It wasn’t supposed to be like this for TRIGGER EFFECT. Of all the many appetites for destruction Montreal’s loudest and fiercest rock band was capable of, death - with its subsequent gravitas of grief and anguish - was never supposed to enter the tinnitus-filled equation. Trigger Effect was about living life and living it large, taking the fragile, finite and impermanent time we’ve been given and watching it explode into countless stratospheres of pure rock fury. If you left a Trigger Effect show not drenched in sweat and not contemplating why and how music could make you feel so absolutely alive and electrified in the widest-eyes of ways, then you were probably at the back of the venue ridiculously not paying attention, too lost in the fogs of your own version of the mundane to actually take in Trigger Effect’s disharmonious decimation.
On November 20, 2013, Trigger Effect vocalist Nick Babeu died of accidental causes. Babeu’s death comes as a shock not only because he was taken far, far before his time, but because of the larger than life charisma he exuded. Babeu was the kind of frontman bands would kill on adrenaline for: he was compelling but relatable, menacing while performing but supremely friendly and approachable off-stage. Babeu’s irreverent sense of humour (“We want to tour Japan, but more so we can fight robots”) was omnipresent, as was his love of life - it’s best if his antics involving microwaves aren’t printed here.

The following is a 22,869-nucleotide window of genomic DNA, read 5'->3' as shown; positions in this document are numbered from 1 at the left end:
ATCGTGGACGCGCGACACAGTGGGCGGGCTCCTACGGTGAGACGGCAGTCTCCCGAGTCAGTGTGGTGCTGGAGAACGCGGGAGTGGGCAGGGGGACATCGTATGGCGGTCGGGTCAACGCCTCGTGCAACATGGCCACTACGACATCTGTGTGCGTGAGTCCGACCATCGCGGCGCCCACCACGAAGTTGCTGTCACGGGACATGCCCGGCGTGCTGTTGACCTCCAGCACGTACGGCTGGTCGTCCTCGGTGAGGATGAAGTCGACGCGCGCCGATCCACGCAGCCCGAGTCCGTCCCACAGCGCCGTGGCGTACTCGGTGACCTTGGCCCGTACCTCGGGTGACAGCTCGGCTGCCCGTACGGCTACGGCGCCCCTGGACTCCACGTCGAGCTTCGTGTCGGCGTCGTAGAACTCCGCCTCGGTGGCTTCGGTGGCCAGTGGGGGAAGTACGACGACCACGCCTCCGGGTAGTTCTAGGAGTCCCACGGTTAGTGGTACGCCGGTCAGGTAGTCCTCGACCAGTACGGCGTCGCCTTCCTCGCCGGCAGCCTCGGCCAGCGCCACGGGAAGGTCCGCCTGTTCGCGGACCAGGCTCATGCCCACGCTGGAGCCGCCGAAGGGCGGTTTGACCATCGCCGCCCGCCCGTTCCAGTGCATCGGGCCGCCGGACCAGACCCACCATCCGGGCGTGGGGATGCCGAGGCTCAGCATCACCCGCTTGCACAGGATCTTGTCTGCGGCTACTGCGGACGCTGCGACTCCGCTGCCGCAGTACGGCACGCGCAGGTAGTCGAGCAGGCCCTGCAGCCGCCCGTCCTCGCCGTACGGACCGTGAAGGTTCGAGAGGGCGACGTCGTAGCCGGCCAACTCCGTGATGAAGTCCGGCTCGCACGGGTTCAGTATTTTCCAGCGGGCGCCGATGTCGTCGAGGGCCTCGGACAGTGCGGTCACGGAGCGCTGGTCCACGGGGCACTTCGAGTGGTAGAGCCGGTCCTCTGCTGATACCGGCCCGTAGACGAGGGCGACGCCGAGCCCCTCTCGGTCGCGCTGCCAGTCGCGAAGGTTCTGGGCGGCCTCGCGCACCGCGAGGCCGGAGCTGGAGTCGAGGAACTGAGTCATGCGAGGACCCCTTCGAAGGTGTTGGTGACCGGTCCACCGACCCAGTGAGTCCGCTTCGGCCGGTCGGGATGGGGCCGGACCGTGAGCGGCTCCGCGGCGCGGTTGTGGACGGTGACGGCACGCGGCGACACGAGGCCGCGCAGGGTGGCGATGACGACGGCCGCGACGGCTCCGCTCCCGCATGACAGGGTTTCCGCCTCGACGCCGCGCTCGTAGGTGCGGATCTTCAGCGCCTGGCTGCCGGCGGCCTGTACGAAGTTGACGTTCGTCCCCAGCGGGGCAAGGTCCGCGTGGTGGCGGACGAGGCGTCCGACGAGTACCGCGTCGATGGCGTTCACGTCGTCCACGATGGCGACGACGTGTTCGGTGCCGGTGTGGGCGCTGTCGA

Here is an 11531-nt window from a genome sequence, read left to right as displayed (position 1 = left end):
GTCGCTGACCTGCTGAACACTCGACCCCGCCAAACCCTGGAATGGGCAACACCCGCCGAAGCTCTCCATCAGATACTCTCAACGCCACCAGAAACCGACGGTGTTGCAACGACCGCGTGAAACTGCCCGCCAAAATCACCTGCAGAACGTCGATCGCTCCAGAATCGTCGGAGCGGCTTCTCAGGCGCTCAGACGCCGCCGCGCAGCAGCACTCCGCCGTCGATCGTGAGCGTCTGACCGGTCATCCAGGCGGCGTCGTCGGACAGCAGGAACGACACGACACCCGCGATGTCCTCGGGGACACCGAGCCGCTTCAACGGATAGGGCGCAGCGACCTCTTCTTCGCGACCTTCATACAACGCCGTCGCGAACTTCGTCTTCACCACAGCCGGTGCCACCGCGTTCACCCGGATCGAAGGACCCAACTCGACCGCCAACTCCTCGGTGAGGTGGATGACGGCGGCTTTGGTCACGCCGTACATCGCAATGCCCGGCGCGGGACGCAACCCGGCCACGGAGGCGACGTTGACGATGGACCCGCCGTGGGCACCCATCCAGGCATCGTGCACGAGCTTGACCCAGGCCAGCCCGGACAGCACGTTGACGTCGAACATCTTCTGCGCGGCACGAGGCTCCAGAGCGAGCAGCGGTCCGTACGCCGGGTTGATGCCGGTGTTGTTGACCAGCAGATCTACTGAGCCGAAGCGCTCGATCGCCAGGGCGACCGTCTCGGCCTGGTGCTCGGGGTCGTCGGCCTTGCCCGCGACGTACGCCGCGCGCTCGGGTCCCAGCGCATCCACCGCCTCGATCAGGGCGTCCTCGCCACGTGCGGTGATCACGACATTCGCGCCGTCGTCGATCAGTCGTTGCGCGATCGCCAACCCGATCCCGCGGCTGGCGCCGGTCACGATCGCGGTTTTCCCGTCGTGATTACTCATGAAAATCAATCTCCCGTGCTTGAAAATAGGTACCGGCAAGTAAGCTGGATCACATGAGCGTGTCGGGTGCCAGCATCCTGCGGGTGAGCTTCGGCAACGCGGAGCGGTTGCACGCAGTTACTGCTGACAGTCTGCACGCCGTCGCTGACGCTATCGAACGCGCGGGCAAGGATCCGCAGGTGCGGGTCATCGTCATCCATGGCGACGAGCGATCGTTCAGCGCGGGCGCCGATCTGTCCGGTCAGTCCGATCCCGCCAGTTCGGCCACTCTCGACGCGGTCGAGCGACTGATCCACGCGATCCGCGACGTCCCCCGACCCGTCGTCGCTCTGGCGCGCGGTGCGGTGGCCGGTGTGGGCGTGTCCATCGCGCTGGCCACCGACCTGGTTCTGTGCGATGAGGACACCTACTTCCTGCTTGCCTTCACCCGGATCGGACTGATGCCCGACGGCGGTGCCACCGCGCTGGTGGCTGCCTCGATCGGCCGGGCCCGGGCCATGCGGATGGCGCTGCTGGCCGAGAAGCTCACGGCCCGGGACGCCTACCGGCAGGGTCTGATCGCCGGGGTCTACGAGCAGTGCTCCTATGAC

But Babeu was more than just a jovial guy in a goodtime band. The members of Trigger Effect were amongst Quebec and Canada’s hardest working musicians, and the group’s self-funded, D.I.Y. tours of North America and Europe were simultaneously impressive and insane, given Trigger Effect’s wholly underground status. When one factors in the annual Fear And Loathing festival at Montreal’s legendary Foufounes Electriques that Babeu organized and promoted, along with the Turbo Haus concert venue the band founded to welcome its fellow D.I.Y. touring bands to Montreal, Trigger Effect’s impact ran deep and its roots ran deeper. With its amps perpetually on 11 and its don’t-give-a-fuck candour, Trigger Effect was, over its ten year existence, our country’s most dangerous band. The debut, Dare To Ride The Heliocraft, is the kind of rarified record that comes once in a group’s lifespan, the LP a collision-on-collision that stands alongside the glorified giants that are the best of THE HELLACOPTERS, MOTÖRHEAD and ENTOMBED catalogues. The success and impact attained by GALLOWS or CANCER BATS? That’s just a minutiae compared to what Trigger Effect was on its way to achieving.
There’s now a vast, impenetrable void left in the Montreal music scene in the aftermath of Babeu’s death. The thought of the many venues on St-Laurent Boulevard and St-Catherine Street East no longer being held in the palm of Babeu’s hand is at once irreconcilable and heart-breaking, and our sincere condolences go out to Babeu’s wife, his family and his bandmates/best friends Mike Niro, Patrick Bennett, Jordan Brown and Sergio da Silva. Here’s hoping that Babeu is somewhere on the other side in that classic MISFITS shirt that was a staple of the ’07 tours, living the kind of philosophical debauchery only he knew how to revel in and project, verily, to those who were compelled to follow the art he was a part of.
We were lucky to have known you, Nick.